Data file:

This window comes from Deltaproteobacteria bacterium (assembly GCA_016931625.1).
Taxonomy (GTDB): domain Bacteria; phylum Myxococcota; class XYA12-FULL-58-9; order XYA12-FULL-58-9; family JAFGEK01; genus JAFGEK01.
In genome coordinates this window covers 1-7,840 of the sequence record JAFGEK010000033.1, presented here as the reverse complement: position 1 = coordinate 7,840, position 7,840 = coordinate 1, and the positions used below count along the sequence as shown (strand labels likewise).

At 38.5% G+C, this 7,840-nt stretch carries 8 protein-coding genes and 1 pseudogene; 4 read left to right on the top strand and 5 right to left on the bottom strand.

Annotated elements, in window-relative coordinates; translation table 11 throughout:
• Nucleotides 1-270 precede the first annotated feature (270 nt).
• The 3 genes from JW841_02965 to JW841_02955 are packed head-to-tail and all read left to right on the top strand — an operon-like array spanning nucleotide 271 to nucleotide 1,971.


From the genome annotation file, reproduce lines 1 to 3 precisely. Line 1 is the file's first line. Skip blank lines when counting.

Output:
This window comes from Deltaproteobacteria bacterium (assembly GCA_016931625.1).
Taxonomy (GTDB): domain Bacteria; phylum Myxococcota; class XYA12-FULL-58-9; order XYA12-FULL-58-9; family JAFGEK01; genus JAFGEK01.
In genome coordinates this window covers 1-7,840 of the sequence record JAFGEK010000033.1, presented here as the reverse complement: position 1 = coordinate 7,840, position 7,840 = coordinate 1, and the positions used below count along the sequence as shown (strand labels likewise).